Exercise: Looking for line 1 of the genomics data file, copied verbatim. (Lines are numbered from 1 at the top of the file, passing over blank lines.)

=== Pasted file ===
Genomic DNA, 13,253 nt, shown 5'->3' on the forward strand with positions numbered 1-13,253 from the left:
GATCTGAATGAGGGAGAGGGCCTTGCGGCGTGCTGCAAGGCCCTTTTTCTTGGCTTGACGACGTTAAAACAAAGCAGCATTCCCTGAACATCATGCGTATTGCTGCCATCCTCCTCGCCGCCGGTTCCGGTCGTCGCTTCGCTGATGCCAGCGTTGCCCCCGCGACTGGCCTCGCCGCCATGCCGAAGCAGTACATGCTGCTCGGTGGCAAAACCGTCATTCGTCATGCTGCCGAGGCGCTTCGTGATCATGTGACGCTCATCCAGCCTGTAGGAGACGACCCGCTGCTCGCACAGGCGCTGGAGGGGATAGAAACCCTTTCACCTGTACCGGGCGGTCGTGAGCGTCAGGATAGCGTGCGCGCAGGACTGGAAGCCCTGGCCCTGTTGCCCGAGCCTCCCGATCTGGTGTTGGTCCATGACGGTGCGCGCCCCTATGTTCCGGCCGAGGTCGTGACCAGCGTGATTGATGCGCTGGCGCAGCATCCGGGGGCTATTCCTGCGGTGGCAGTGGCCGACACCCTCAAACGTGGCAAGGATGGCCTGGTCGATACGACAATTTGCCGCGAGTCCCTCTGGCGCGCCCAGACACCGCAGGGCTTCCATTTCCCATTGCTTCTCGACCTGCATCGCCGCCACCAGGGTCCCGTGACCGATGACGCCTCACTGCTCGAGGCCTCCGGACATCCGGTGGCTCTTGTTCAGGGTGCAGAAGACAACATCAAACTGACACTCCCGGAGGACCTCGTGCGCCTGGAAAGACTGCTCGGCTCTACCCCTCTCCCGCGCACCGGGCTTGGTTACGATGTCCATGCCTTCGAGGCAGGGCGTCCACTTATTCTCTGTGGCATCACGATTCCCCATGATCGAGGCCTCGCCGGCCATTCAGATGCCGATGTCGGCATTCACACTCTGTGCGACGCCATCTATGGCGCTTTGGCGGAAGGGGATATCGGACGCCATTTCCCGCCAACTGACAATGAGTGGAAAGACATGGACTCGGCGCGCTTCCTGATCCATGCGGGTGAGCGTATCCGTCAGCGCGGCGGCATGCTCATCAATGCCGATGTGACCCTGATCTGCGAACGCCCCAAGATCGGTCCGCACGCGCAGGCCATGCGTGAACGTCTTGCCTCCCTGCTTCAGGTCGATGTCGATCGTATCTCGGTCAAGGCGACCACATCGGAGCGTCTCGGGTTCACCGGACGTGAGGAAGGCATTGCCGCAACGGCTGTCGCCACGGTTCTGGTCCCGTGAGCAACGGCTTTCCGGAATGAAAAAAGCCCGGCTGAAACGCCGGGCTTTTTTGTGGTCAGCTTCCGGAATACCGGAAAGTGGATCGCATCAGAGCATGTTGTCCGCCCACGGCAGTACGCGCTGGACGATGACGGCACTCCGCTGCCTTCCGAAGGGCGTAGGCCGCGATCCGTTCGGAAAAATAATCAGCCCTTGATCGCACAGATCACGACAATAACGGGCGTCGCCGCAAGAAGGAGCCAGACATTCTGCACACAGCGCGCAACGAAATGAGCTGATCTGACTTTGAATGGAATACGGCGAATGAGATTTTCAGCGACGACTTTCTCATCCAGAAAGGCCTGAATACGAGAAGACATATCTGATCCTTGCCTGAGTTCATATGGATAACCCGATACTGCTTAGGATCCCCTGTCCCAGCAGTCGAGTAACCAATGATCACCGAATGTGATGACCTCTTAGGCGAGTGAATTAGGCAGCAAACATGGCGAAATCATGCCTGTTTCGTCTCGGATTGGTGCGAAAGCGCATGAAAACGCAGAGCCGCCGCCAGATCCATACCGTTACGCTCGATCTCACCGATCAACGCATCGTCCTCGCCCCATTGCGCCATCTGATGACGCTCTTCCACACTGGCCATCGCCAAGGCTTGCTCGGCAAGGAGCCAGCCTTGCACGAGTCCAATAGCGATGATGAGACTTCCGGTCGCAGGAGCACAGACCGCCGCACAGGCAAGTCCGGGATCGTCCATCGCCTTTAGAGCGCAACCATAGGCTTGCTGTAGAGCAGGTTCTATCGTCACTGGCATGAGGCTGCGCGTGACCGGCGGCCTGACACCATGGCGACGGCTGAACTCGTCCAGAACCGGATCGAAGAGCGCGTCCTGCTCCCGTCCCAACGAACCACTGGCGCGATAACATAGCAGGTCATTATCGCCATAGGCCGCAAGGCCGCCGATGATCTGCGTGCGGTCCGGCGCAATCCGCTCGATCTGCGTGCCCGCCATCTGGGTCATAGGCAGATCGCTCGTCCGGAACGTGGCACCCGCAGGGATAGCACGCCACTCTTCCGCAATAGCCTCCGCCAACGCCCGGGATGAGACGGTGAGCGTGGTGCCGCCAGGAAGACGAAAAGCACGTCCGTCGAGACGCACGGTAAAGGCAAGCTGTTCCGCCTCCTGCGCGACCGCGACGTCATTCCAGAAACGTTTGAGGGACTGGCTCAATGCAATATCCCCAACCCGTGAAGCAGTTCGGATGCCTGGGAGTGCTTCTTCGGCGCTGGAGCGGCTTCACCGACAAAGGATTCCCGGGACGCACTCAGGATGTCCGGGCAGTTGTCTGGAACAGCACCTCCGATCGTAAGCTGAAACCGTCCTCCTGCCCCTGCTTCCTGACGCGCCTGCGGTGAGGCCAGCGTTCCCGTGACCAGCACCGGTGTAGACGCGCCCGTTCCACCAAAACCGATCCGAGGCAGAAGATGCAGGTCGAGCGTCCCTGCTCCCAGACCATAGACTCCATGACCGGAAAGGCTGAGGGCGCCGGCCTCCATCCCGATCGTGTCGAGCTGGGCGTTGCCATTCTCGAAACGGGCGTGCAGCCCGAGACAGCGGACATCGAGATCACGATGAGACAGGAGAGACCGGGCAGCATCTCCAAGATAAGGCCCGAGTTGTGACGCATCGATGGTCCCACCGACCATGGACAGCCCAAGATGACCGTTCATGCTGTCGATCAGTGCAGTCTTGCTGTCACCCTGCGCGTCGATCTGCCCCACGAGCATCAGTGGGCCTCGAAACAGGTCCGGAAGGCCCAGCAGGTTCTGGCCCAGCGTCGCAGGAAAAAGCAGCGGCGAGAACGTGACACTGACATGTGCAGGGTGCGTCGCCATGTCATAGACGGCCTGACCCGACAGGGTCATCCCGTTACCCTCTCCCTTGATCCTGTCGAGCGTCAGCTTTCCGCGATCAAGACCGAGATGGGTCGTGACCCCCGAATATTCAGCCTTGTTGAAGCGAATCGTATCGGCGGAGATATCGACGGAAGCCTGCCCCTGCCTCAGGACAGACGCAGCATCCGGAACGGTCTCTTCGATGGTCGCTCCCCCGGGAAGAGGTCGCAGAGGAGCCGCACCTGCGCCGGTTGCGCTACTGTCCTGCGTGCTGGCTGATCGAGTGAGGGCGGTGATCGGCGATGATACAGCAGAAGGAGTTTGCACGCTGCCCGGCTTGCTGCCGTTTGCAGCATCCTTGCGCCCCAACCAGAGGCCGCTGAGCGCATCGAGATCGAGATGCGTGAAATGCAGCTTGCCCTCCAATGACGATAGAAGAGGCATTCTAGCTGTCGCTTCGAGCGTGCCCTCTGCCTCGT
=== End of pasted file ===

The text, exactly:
Genomic DNA, 13,253 nt, shown 5'->3' on the forward strand with positions numbered 1-13,253 from the left: